Findings from a number of international research studies challenge the idea that the ‘basic’, ‘key’ or ‘essential skills’ of numeracy can be learnt separately and then applied unproblematically to any other academic or vocational area or everyday practice. (Lave, 1988; Harris, 2000; FitzSimons, 2005)
For example, Nunes et al. (1993) looked at how workers and students used informal ‘street maths’ and formal ‘school maths’ to tackle problems. They found that although there was some transfer of mathematical knowledge from one situation to another, everyday calculation knowledge learnt in one context did not help the subjects perform procedural context-free calculations of a similar nature. ‘Street maths’ did help in similar calculations in different contexts, but only when the contexts were meaningful to the subjects. The researchers concluded that the understanding of informal and formal types of calculation seemed to be entirely separate and were not used to support each other, i.e. transfer between ‘school’ and ‘street’ did not appear to take place.
If ‘transfer’ of skills and understanding is to be achieved, it is important to support learners (and teachers) to recognise both similarities and differences in the numeracy practices used within different contexts, for different purposes and by different ‘communities of practice’.
Authentic situations embedded in ‘everyday’ life are more likely to have personal meaning for learners if they are linked to learner contexts. Gal (2000) identifies three different sorts of ‘authentic’ situations that might help teachers to develop numeracy-in-action activities with increasing complexity.
Generative situations where learners count, quantify, compute, etc., manipulating numbers and generating responses, e.g. dealing with simple operations such as calculating a total price while shopping or measuring a shelf; dealing with multi-step operations embedded in text, such as completing an order form; and making reasonable decisions, such as choosing the cheapest mobile phone deal. Resulting responses have clear right or wrong answers.
Interpretative situations where learners make sense of verbal or text-based messages based on quantitative data but are not required to manipulate numbers, e.g. interpreting a chart in a newspaper or on the internet reporting youth crime statistics or reading a report of a survey on attitudes to smoking. The response expected in such situations is an opinion or as a result of critical questions that have no clear right or wrong answers.
Decisions situations where learners find and consider multiple pieces of information to determine a course of action, e.g. identifying ways to use limited resources, such as money and time, and choosing among alternatives. There is no correct answer in such situations, but the person may sacrifice precision or accuracy to save time, money or mental load when deciding on a response and may reach the response in an efficient or non-standard way.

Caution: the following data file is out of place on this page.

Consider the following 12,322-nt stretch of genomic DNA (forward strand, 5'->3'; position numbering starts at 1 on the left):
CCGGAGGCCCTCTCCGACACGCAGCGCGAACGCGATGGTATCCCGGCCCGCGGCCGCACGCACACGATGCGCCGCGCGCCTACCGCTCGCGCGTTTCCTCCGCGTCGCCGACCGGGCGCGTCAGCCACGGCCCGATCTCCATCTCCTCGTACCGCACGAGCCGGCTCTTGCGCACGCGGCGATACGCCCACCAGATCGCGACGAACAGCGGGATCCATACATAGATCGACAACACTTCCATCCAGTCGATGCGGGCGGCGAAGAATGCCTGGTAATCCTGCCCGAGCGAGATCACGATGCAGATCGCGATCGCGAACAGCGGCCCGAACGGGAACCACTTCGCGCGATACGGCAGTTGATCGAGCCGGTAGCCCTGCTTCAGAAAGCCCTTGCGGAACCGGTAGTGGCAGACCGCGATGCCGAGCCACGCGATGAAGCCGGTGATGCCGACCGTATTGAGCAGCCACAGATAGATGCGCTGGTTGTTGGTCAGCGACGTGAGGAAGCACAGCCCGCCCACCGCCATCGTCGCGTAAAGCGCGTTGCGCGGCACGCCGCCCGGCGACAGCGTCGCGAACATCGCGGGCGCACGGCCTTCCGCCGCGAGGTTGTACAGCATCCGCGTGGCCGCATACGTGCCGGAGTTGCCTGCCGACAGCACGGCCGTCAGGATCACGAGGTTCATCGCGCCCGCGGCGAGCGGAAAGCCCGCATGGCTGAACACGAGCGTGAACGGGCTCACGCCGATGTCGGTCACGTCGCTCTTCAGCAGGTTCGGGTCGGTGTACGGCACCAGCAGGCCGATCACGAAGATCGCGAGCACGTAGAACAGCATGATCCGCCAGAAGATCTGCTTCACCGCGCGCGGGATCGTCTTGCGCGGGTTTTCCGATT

- Identify how Gal’s’ three ‘situations’ match the increasing complexity within the ‘Developing numerical reasoning’ strand of the National Literacy and Numeracy Framework (LNF) across the different year groups.
- Review three exemplar activities provided within the LNF from different year groups in terms of their ‘authenticity’ and ‘complexity’. (Remember that for a Year 8 learner, regular geography or PE lessons are as much a part of ‘everyday life’ as their ‘out-of-school’ activities.)
- Within your own subject area, identify at least one example of an authentic ‘generative’, ‘interpretative’ and ‘decision’ situation you could use to develop ‘numeracy-in-action’?
Topic 3 contains examples of how practitioners are developing approaches which provide learners with meaningful and authentic contexts that support numeracy learning and teaching.
FitzSimons, G. (2005) Numeracy and Australian Workplaces: findings and implications. Australian Senior Mathematics Journal, 19(2), pp.27–30
Gal, I. (2000) The numeracy challenge. In Gal, I. (Ed.), Adult Numeracy Development: Theory, research and practice (pp.9–31). Cresskill, N. J.: Hampton Press
Harris, M. (2000) Women, mathematics and work. In Coben, D. O’Donoghue, J. and FitzSimons,G. E. (Eds) Perspectives on Adults Learning Mathematics: Research and Practice. Dordrecht, Kluwer Academic Publishers
Lave, J. (1998) Cognition in Practice. Cambridge, CUP
Nunes, T., Schliemann, A. D. and Carraher, D. W. (1993) Street Mathematics and School Mathematics. Cambridge, CUP